Overall, it was a successful weekend for the Huskies.

The St. Cloud State men’s hockey team tied the North Dakota Fighting Hawks last Friday and came out victorious on Saturday to earn four points. The Huskies head into the midseason break atop the NCHC standings and recently was tabbed as the top team in college hockey by the USCHO voters.

From a pure talent standpoint, it was one of the more exciting series we’ve had in St. Cloud in some time. It was a hard fought series by both teams. From great goals, fantastic saves and shenanigans after the whistle, this series had everything.

In fact, my biggest complaint about the series has nothing to do with the play on the ice. It has to do with the NCHC rulebook.

The NCAA requires college hockey to have a five-minute, five-on-five overtime. After that, the game goes into the books as a tie. Stats aren’t counted after this. Pairwise doesn’t factor anything. In the eyes of the NCAA, whatever happens next is meaningless.

Beyond that, how conference points are awarded is determined by each conference. So for ties, the NCHC had decided on a three-on-three overtime (like in the NHL) for five minutes. If the teams are still tied, it goes to a one-round shootout. The winner gets an extra conference point. No goals that are scored during the three-on-three count toward individual statistics.

The WCHA has the same structure. The Big 10 conference doesn’t have a three-on-three, but does have a three-person shootout after the normal five-on-five overtime period. Every other conference just ends the game in a tie.

You can have your opinion either way on shootouts. You can think they are fun and exciting or you can think it’s an individual skills competition, like home run contest, and a dumb way to decide the outcome of a team sport. Either way, my point is the same. The lack of rules consistency hurts the sport and hinders growth.

Hockey is a niche sport. College hockey is a smaller sect of that. If you are a new fan, trying to explain how overtime counts and doesn’t count at the same time is incredibly confusing. All conferences should be on the same page. They were when college hockey was at the peak of its popularity.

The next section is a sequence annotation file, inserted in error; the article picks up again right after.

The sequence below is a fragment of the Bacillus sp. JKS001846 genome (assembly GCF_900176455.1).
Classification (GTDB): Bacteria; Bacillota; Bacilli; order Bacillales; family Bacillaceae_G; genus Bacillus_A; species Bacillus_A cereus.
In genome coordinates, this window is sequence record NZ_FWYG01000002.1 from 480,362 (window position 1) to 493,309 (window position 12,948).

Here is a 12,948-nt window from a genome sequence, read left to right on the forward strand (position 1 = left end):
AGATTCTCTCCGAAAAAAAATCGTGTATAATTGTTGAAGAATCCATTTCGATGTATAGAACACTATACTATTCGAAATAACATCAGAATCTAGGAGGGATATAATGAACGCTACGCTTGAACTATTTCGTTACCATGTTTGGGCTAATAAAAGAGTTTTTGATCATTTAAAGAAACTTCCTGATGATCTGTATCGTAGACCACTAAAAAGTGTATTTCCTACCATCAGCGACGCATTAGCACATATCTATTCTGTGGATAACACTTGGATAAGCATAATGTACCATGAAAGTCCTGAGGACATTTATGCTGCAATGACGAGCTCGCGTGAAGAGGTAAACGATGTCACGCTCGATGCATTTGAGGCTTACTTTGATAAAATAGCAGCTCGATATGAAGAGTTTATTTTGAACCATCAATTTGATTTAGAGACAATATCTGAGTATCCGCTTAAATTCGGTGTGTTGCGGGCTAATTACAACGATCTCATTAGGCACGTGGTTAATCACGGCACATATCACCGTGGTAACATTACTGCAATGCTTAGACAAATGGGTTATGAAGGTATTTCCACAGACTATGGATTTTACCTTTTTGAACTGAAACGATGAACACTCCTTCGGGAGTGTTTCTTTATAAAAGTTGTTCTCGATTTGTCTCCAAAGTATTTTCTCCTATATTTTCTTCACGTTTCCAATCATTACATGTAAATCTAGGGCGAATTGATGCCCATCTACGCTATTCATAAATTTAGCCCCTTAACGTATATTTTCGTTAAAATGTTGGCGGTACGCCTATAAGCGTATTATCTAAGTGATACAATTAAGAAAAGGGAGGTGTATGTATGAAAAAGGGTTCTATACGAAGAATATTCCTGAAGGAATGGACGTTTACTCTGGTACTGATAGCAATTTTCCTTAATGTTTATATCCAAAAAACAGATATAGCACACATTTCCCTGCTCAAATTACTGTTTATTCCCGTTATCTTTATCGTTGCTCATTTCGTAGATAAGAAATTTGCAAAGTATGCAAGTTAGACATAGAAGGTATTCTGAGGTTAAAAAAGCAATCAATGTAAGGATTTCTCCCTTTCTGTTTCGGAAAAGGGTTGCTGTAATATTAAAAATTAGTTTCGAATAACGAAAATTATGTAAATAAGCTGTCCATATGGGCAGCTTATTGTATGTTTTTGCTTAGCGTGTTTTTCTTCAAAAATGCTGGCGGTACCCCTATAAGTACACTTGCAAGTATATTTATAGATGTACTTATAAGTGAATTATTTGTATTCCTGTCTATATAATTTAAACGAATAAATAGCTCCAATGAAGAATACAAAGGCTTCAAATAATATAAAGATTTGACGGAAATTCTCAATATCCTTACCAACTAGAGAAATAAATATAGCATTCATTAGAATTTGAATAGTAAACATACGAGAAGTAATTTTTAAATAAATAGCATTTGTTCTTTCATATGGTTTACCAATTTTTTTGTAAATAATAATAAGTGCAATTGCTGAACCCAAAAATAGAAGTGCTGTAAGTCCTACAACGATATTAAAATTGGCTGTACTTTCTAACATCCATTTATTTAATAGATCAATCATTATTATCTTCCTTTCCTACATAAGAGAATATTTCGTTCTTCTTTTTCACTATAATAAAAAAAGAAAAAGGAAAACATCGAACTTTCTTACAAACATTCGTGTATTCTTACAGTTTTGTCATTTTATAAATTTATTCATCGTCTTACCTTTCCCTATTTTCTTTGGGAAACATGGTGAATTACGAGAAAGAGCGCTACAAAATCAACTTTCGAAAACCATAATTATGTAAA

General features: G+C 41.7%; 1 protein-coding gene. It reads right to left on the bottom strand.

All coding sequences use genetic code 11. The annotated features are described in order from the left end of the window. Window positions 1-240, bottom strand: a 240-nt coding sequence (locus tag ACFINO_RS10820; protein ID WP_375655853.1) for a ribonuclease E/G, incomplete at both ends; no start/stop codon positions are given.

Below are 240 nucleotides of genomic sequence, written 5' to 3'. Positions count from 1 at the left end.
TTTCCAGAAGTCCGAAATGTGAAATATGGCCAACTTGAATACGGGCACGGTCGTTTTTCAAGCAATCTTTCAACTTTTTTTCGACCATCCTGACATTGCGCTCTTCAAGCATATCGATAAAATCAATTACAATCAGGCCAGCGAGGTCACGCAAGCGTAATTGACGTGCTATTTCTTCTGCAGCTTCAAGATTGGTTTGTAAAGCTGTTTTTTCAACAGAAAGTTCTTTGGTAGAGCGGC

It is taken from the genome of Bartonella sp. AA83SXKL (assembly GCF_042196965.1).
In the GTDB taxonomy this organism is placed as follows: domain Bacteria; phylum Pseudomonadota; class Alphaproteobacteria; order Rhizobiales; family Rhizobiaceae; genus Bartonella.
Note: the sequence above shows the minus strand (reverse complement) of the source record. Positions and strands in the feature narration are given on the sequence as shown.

I understand the appeal of three-on-three hockey, but I just don’t feel it should be played if no NCAA implications are on the line. Imagine playing in that overtime and Ryan Poehling goes down with an injury. Was it worth the risk for an extra conference point? He’s goals wouldn’t count anyway. Then why play it?

Let’s take a look at how the NCHC does shootouts. It’s one round. At least in a three-round shootout, it can build to a climax. There is some strategy. In a one-round shutout, it’s over before it starts. That was after a dry scrape of the ice was completed. The dry scrape itself took longer than the shootout.

Look at every major college hockey site and all says the game was a 2-2 tie. If you subscribe to NCHC.tv, the result says a 2-2 tie. The shootout didn’t matter and it only adds to the confusion, but North Dakota can still frame the narrative to say that they won.

 So how do we fix it? There is a very simple solution to this issue. One that will keep things clear and concise to new fans while also accomplishing what fake overtimes and shootouts are meant to do. That is just do a regular five-on-five overtime and end games in ties.

“Oh, Travis,” you may say. “What about playing for ties? We don’t want to encourage playing it safe late in the game.”

If you believe that, you are completely wrong that coaches play for ties in college hockey. There is a limited amount of games and Pairwise is too valuable to just sit back and play it safe.

The answer has been in European soccer all along. Keep the points for a win at three. Each team gets one point for a tie. That extra point will be a huge driving factor for coaches to not go into a trap and play it safe. Reward aggressive team play that doesn’t go down to a meaningless overtime session or shootout.

If you are going to do shootouts, just doing one round is a terrible idea. The thought process in having only one round, according to the NCHC twitter account, was to help limit the length of overall games. If conference members are concerned about limiting the length of the game, I’d point to the delay of running a Zamboni out on the ice for a dry scrape. That’s just a waste of time.

I don’t expect them to change to this method, but how it is done currently is broken. I hope member schools Athletic Directors and coaches take a look at it.


This blog is the opinion of Travis Weldon, College hockey fan and frequent guest of Granite City Sports. You can read more from Travis on Twitter @MoarClappers.


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